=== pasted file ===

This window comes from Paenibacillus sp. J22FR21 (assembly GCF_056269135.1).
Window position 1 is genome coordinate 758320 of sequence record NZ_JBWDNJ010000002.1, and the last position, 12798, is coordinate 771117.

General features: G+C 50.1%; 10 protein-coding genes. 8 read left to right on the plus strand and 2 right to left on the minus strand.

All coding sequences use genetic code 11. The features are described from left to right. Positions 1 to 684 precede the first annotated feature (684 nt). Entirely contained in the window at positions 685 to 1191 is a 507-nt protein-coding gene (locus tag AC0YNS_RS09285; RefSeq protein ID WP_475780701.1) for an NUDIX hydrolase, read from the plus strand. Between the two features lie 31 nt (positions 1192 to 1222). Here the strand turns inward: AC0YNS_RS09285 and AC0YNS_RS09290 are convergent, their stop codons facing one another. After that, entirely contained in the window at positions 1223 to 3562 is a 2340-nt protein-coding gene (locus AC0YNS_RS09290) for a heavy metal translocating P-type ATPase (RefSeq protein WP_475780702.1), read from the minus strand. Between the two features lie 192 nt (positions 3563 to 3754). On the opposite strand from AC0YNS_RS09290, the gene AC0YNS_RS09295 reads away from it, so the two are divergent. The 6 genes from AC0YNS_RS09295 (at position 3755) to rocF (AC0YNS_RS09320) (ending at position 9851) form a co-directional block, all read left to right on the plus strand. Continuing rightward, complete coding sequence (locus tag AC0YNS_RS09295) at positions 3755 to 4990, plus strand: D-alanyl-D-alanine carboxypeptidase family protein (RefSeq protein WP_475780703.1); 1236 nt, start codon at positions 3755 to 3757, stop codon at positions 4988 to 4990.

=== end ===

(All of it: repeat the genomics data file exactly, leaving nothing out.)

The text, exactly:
This window comes from Paenibacillus sp. J22FR21 (assembly GCF_056269135.1).
Window position 1 is genome coordinate 758320 of sequence record NZ_JBWDNJ010000002.1, and the last position, 12798, is coordinate 771117.

General features: G+C 50.1%; 10 protein-coding genes. 8 read left to right on the plus strand and 2 right to left on the minus strand.

All coding sequences use genetic code 11. The features are described from left to right. Positions 1 to 684 precede the first annotated feature (684 nt). Entirely contained in the window at positions 685 to 1191 is a 507-nt protein-coding gene (locus tag AC0YNS_RS09285; RefSeq protein ID WP_475780701.1) for an NUDIX hydrolase, read from the plus strand. Between the two features lie 31 nt (positions 1192 to 1222). Here the strand turns inward: AC0YNS_RS09285 and AC0YNS_RS09290 are convergent, their stop codons facing one another. After that, entirely contained in the window at positions 1223 to 3562 is a 2340-nt protein-coding gene (locus AC0YNS_RS09290) for a heavy metal translocating P-type ATPase (RefSeq protein WP_475780702.1), read from the minus strand. Between the two features lie 192 nt (positions 3563 to 3754). On the opposite strand from AC0YNS_RS09290, the gene AC0YNS_RS09295 reads away from it, so the two are divergent. The 6 genes from AC0YNS_RS09295 (at position 3755) to rocF (AC0YNS_RS09320) (ending at position 9851) form a co-directional block, all read left to right on the plus strand. Continuing rightward, complete coding sequence (locus tag AC0YNS_RS09295) at positions 3755 to 4990, plus strand: D-alanyl-D-alanine carboxypeptidase family protein (RefSeq protein WP_475780703.1); 1236 nt, start codon at positions 3755 to 3757, stop codon at positions 4988 to 4990.